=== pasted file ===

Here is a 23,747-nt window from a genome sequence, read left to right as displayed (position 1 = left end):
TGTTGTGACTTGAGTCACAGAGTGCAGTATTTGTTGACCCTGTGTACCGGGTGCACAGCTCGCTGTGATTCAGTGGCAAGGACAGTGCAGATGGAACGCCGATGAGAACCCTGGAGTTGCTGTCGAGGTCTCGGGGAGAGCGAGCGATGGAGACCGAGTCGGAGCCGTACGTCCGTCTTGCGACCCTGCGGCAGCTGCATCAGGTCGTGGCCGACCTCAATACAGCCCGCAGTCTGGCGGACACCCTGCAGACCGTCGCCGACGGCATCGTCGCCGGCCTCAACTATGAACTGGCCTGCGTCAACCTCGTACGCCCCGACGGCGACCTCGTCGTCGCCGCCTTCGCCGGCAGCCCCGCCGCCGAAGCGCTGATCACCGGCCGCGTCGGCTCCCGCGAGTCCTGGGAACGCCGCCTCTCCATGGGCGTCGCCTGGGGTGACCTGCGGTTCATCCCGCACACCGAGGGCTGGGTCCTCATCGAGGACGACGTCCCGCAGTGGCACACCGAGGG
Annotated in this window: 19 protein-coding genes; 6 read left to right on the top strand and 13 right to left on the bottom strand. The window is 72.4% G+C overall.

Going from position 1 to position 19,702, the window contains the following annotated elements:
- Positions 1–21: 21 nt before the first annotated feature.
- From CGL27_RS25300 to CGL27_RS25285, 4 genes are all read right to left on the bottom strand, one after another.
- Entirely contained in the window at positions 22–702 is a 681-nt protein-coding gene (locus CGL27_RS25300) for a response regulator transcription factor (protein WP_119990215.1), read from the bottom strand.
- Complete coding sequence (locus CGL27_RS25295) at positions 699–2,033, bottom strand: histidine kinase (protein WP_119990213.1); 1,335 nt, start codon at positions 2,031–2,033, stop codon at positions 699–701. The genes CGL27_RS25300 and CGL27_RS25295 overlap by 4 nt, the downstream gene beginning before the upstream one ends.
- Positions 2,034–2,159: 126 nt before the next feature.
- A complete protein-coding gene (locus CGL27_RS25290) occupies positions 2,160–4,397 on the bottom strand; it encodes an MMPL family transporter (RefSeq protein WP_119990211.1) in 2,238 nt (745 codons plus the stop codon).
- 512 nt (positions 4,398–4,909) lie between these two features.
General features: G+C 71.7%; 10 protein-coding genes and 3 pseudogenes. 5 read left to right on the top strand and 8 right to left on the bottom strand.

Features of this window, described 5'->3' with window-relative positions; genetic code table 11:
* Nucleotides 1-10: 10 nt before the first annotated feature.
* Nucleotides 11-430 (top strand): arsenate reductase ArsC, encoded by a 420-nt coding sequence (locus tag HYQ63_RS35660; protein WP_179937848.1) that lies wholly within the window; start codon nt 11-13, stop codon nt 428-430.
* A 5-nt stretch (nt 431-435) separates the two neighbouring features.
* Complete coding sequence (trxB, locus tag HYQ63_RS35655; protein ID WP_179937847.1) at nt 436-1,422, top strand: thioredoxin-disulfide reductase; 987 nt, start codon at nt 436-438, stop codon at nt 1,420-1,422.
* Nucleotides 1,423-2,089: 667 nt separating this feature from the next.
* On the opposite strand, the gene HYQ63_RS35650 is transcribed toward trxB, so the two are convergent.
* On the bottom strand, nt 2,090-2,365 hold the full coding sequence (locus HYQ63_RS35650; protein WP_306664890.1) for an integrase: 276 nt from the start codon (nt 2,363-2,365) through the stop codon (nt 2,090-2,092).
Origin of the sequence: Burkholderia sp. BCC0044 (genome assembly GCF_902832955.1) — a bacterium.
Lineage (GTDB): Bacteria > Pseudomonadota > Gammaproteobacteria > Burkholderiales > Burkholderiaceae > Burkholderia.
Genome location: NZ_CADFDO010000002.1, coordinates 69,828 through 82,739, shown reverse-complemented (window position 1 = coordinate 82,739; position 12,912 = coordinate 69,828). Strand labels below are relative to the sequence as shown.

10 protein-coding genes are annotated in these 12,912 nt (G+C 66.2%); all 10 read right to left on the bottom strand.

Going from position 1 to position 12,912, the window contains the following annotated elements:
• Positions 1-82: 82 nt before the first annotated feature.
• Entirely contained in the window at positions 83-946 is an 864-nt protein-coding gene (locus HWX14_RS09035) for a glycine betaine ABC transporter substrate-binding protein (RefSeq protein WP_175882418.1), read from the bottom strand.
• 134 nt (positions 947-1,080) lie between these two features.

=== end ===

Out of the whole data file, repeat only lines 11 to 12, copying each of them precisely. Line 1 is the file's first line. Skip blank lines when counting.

- 512 nt (positions 4,398–4,909) lie between these two features.
General features: G+C 71.7%; 10 protein-coding genes and 3 pseudogenes. 5 read left to right on the top strand and 8 right to left on the bottom strand.